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Things to see in the house at Antony

The entrance Hall at Antony House showing the staircase, three arches, stained oak panelling and paintings
The entrance hall at Antony House | © National Trust Images/Andreas von Einsiedel

The house at Antony is full of personal treasures and family stories stretching back generations, and is still lived in by the Carew Pole family today. Among the many things to see in the house are a selection of portraits that reflect the way in which the Civil War weaves its way through history and wooden furniture, carefully cleaned during the winter months.

Personal treasures

The house sits high above the River Lynher with sweeping views over the Repton-designed landscape. The beautifully situated house is built from a rare Pentewan stone, which glows a silvery grey in the sunlight and gives the building its distinctive colour.

A visit to Antony has the personal touch and the spirit of collecting is still alive. Expect to see 200-year-old portraits hanging next to 20th-century glass ornaments. The latest generation of Carew Poles live in the house today, so you might even spot their favourite toys.

Antony is a house full of faces and personalities. Generations of the Carew family look down from gilded frames as you walk through the rooms. A rich family history tells of English Civil War intrigue and the remarkable scholarship and creativity of an aristocratic family.

Portraits at Antony House

Charles I looks down from a portrait above the fireplace pictured at his trial in 1648, one month before his execution. Meet Alexander Carew in the library, who opportunistically raised a militia for the parliamentarian cause and suffered the consequences of his decision.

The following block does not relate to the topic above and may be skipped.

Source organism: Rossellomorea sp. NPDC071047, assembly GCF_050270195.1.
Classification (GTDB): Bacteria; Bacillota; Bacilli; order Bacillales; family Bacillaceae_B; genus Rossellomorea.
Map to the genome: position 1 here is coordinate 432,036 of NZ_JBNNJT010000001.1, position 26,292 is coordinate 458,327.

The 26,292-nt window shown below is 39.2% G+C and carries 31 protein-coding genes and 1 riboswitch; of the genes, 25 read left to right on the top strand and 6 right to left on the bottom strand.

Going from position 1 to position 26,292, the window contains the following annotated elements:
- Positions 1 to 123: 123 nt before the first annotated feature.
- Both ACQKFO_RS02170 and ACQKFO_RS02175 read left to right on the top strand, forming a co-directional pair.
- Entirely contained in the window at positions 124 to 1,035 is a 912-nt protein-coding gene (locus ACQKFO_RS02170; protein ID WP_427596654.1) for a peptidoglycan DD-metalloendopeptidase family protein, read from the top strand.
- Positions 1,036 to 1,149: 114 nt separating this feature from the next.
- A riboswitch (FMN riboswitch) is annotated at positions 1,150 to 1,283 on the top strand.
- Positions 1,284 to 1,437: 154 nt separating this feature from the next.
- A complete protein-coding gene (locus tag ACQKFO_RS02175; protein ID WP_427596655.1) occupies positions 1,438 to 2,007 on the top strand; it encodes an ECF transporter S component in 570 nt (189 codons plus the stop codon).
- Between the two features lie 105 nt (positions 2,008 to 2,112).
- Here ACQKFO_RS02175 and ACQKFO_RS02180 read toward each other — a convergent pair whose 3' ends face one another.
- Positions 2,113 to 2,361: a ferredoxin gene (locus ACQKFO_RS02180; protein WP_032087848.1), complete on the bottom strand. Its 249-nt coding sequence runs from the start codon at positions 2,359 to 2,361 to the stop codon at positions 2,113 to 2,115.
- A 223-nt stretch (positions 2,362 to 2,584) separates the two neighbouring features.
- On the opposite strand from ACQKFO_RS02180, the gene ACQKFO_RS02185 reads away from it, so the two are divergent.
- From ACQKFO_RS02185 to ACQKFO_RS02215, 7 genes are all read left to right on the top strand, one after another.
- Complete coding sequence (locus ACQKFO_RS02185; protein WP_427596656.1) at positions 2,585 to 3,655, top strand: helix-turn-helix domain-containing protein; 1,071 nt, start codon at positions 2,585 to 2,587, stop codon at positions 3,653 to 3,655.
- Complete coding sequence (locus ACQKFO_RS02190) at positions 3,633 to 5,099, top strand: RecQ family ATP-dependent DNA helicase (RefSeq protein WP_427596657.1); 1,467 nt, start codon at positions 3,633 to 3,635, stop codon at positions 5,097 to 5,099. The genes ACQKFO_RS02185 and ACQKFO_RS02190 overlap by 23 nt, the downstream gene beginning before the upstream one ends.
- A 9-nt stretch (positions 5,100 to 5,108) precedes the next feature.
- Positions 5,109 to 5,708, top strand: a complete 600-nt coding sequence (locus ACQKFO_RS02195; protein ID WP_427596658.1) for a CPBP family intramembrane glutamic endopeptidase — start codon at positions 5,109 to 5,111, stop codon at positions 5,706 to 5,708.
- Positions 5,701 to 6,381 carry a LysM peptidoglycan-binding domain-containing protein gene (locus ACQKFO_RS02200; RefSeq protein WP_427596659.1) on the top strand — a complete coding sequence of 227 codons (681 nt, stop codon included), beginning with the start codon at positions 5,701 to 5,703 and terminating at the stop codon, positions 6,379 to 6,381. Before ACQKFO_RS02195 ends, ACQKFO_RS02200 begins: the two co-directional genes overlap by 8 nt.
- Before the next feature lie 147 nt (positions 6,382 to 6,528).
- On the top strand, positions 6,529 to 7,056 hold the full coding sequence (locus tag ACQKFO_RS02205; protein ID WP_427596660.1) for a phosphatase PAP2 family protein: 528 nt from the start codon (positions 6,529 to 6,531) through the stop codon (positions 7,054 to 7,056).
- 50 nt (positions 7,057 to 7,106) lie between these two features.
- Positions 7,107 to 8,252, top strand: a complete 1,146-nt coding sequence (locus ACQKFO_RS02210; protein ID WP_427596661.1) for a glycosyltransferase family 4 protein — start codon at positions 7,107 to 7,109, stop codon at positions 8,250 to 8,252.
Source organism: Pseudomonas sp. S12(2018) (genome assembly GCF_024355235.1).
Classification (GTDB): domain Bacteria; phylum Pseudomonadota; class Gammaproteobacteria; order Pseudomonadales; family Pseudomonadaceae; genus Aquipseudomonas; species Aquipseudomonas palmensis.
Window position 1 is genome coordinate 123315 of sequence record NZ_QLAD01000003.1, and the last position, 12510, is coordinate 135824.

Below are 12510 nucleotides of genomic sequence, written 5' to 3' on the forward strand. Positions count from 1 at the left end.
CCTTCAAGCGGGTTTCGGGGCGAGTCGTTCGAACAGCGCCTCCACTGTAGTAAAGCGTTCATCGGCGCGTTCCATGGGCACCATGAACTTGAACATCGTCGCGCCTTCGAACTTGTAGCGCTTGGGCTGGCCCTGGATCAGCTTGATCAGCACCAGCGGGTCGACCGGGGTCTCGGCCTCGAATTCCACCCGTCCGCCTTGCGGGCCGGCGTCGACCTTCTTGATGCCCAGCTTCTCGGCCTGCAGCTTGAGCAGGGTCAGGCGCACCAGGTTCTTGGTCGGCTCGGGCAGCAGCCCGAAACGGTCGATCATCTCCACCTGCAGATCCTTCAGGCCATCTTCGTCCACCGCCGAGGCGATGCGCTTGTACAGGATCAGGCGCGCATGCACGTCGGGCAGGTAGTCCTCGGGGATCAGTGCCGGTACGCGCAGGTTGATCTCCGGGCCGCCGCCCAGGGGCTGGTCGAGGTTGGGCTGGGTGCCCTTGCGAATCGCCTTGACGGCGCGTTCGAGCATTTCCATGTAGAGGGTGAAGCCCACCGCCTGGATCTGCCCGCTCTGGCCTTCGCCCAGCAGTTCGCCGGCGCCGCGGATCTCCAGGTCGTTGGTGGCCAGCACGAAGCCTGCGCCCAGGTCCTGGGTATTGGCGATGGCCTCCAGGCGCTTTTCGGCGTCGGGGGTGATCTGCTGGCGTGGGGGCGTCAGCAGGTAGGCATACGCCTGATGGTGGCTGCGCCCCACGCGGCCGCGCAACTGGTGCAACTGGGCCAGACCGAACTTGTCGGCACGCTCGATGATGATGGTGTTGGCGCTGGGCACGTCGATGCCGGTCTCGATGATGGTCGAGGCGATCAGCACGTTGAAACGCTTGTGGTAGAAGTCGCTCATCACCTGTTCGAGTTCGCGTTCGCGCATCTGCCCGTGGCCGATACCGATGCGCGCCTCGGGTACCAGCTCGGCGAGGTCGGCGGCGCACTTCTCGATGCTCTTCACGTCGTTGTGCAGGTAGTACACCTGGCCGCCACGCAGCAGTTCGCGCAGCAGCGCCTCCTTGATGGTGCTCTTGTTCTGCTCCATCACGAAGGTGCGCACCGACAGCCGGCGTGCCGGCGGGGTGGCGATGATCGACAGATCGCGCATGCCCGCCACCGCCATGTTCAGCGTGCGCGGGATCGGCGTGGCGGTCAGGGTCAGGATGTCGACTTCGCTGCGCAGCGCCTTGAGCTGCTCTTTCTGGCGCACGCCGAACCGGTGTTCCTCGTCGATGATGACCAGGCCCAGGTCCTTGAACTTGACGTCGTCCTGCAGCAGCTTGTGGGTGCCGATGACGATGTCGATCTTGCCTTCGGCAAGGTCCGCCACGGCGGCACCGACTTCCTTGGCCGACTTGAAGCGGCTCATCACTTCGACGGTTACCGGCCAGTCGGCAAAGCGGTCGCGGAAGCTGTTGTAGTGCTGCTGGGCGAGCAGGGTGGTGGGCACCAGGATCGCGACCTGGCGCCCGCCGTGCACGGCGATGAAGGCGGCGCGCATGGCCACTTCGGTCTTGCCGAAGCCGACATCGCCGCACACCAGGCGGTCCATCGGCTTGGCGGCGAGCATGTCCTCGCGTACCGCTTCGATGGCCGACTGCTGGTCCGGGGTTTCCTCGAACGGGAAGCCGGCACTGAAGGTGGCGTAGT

A portrait of Richard Carew hangs in the hall, a scholar, antiquary and author of the Survey of Cornwall (1602), an unrivalled portrait of Elizabethan Cornwall. Any subject could stir his curiosity from the rules of Cornish wrestling to the best way to pickle a pilchard.

Cornwall in Conflict trail

From the English Civil War to the Second World War, the Carews of Antony have been involved in local and international conflicts. Pick up a free information booklet to learn more about these clashes, read their war stories, and discover the treasure trove of militaria that the Antony collection holds.

Behind closed doors

The house at Antony is closed over winter and reopens in the spring. During the winter months, the collections and house team are kept busy with several tasks to ensure Antony is conserved for generations to come.

Within days of Antony's doors closing the work begins to transform the house from a visitor attraction back to a lived-in family home. Ropes, stanchions, visitor information and signage are cleaned, repaired and packed away ready for spring.

Vital conservation

To protect the objects in the house from deterioration, the presence of potentially harmful pests like moths and woodworm are closely monitored. Results are gathered year-round and sent away for analysis. During the winter, the conservation team look at these results in-depth and assess the needs of the collection and whether current measures are sufficient.

Over winter, the team also undertake a full deep clean of the house, whether it's taking a hog's-hair brush and museum vacuum cleaner to the intricate wooden back of a Chippendale chair in the Dining Room or carefully spot-cleaning delicate ceramics with cotton swabs in the South Bedroom cabinet.

Visiting the first floor of the house

As Antony is a lived in family home, we can't guarantee that all rooms will be open on the day you visit. On some days we may only be available to provide a ground floor only route due to a smaller number of volunteers available on the day.

The outside of Antony House seen from afar across a lawn on a sunny day

Discover Antony

Find out when Antony is open, how to get here, the things to see and do and more.

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